Here's another entry from Dick Johnson's Encyclopedia of Coin and Medal Terminology.
Flow marks on a silver denarius of Antoninus Pius, from Forum Ancient Coins.
Flow Marks and Halos on Roman Coins.
Minute striations or corrugations on the surface of a freshly struck coin or medal. Flow marks are caused by the surface displacement of metal as the piece is struck, generally forming a microscopic pattern of ridges and channels – appearing to the naked eye as radial lines – which tend to form from the center outward toward the rim. They are best viewed in the field where no relief is present.
Flow marks on a struck piece are the cause of luster (also called mint luster) by reflecting light in a distinctive way; it is also the cause of cartwheel effect. The slightest wear or handling will diminish or erase flow marks (the minute channels fill with dirt, grease, human perspiration, oils, other contaminates or fluids the piece has come in contact with). This reduces the surface metal's unusual reflective quality, tarnish and wear begins.
Flow marks disappear rapidly as coins circulate or are handled; because of this they are an excellent criteria to distinguish true uncirculated pieces. (Collectors call the existence of flow marks a diagnostic of mint state where the piece has never been mishandled or circulated.)
In addition to wear or handling where contaminates fill the channels, any type of processing – polishing or whizzing – will remove flow marks. There is no known method of artificially returning flow marks once they have disappeared. They are very fragile, and once gone, cannot be restored.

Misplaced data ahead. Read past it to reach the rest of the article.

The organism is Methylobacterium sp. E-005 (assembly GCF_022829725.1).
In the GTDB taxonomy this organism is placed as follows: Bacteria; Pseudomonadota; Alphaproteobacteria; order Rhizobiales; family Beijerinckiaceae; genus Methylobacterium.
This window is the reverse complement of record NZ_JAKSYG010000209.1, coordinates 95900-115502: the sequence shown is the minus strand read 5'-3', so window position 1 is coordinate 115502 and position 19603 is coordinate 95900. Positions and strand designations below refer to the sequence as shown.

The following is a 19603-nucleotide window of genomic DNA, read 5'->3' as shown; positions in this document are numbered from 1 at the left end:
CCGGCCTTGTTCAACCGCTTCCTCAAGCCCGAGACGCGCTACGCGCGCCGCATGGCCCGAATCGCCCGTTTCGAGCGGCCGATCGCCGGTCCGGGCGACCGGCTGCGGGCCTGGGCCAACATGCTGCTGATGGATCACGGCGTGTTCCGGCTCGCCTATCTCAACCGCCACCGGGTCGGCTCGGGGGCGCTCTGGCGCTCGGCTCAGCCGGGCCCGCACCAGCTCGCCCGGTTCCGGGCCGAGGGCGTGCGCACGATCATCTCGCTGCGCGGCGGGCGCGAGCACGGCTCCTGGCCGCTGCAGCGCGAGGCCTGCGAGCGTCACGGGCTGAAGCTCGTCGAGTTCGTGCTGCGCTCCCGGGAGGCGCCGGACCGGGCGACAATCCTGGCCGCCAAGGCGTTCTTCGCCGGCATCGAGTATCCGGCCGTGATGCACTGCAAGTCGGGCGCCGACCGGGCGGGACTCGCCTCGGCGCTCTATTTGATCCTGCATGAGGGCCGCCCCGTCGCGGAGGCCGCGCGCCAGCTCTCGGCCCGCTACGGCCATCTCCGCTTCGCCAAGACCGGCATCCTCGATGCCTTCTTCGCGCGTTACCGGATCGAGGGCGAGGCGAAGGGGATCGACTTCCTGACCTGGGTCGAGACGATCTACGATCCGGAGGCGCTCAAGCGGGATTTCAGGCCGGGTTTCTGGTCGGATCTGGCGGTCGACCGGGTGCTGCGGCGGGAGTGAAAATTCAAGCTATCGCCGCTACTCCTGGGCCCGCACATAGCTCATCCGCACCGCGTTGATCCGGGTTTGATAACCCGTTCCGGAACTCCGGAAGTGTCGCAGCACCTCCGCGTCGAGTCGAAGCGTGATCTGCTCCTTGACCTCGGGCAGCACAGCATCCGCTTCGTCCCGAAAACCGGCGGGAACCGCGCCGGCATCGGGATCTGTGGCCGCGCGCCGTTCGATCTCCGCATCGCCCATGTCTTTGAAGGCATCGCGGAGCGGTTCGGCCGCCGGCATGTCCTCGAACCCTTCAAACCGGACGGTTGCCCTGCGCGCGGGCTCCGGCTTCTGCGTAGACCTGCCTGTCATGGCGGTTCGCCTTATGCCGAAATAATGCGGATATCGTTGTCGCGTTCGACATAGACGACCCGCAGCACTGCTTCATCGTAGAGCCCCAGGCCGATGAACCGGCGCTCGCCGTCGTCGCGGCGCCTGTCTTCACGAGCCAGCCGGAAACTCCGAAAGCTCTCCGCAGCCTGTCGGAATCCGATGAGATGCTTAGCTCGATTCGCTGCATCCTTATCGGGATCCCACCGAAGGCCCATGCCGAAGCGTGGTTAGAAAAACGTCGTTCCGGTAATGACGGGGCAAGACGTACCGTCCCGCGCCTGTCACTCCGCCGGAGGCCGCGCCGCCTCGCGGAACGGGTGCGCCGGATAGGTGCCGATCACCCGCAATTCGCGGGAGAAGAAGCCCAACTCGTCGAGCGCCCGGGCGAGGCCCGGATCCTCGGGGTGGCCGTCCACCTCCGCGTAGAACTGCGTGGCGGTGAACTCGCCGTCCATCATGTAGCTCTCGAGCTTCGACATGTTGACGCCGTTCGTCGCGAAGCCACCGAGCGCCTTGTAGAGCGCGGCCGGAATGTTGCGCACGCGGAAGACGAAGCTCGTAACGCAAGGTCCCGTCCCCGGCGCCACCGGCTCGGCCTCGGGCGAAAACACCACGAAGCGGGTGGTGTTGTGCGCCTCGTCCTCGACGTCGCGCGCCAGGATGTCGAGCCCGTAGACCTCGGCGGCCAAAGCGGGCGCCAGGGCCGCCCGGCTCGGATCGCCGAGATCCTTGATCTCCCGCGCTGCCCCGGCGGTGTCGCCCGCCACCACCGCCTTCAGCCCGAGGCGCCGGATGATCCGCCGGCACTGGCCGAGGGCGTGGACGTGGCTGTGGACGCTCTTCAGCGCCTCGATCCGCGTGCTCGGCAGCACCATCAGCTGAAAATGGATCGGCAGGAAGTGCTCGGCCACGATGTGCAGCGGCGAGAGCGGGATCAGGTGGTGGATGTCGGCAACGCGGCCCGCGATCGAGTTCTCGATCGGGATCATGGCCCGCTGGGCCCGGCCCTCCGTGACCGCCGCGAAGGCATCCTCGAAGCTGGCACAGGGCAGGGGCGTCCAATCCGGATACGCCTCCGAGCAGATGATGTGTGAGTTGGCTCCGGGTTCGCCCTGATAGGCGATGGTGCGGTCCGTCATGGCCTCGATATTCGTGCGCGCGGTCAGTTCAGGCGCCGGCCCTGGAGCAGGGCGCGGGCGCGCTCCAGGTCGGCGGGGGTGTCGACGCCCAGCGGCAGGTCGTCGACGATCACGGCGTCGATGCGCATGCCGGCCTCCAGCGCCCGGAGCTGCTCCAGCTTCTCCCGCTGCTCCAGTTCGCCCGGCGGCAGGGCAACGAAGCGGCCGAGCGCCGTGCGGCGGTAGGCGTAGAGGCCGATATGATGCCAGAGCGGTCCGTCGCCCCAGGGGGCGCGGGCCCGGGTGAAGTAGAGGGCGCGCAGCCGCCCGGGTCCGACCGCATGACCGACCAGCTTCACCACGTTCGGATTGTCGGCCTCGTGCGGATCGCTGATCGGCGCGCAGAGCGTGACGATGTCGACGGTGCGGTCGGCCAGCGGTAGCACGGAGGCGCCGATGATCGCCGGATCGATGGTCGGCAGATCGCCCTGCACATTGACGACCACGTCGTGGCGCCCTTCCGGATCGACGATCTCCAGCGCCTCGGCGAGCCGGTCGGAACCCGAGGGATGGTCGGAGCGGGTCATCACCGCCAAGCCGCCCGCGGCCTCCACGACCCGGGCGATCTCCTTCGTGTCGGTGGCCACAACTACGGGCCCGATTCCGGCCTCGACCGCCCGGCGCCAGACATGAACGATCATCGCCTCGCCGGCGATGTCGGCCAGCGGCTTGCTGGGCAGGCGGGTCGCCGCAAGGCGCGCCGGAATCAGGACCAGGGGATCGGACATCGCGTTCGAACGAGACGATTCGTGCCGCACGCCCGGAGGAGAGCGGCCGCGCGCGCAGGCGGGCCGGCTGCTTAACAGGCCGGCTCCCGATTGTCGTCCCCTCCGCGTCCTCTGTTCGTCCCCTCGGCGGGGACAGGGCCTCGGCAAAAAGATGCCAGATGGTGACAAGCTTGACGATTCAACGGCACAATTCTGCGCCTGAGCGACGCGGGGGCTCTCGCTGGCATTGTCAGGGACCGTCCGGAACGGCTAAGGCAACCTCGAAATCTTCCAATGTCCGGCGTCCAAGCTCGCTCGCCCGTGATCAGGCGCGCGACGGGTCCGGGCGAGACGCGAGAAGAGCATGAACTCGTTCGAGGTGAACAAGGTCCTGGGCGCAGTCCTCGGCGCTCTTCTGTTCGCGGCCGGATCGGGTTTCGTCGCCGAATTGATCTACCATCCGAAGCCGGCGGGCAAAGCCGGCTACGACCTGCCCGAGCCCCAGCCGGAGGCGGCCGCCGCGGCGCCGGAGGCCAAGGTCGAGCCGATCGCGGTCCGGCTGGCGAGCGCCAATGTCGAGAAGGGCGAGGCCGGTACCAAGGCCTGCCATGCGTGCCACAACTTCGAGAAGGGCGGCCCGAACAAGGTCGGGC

Flow marks can be seen under low power magnification (3x to 10x) but are even more obvious under greater magnifications. Flow marks do not appear on proof coins because of the smooth polished surfaces, of both dies and planchets. Likewise in medallic work, any flow marks are removed by the finishing process. Thus flow marks are characteristic of uncirculated coins only.
White metal flow marks. An unusual situation exists for certain white metal alloys with high tin content. Flow marks on such pieces, where the metal stress is the greatest, will not tarnish but remain bright forever. The surface of certain white metal medals exhibit this phenomenon; the remainder of the piece will tone or tarnish (actually turn dark gray to black), but the flow mark high stress areas will remain bright. Thus the bright area is a reverse bright "shadow" in contrast to the naturally dark toned surface. See white metal.
To read the complete entry on the Newman Numismatic Portal, see:
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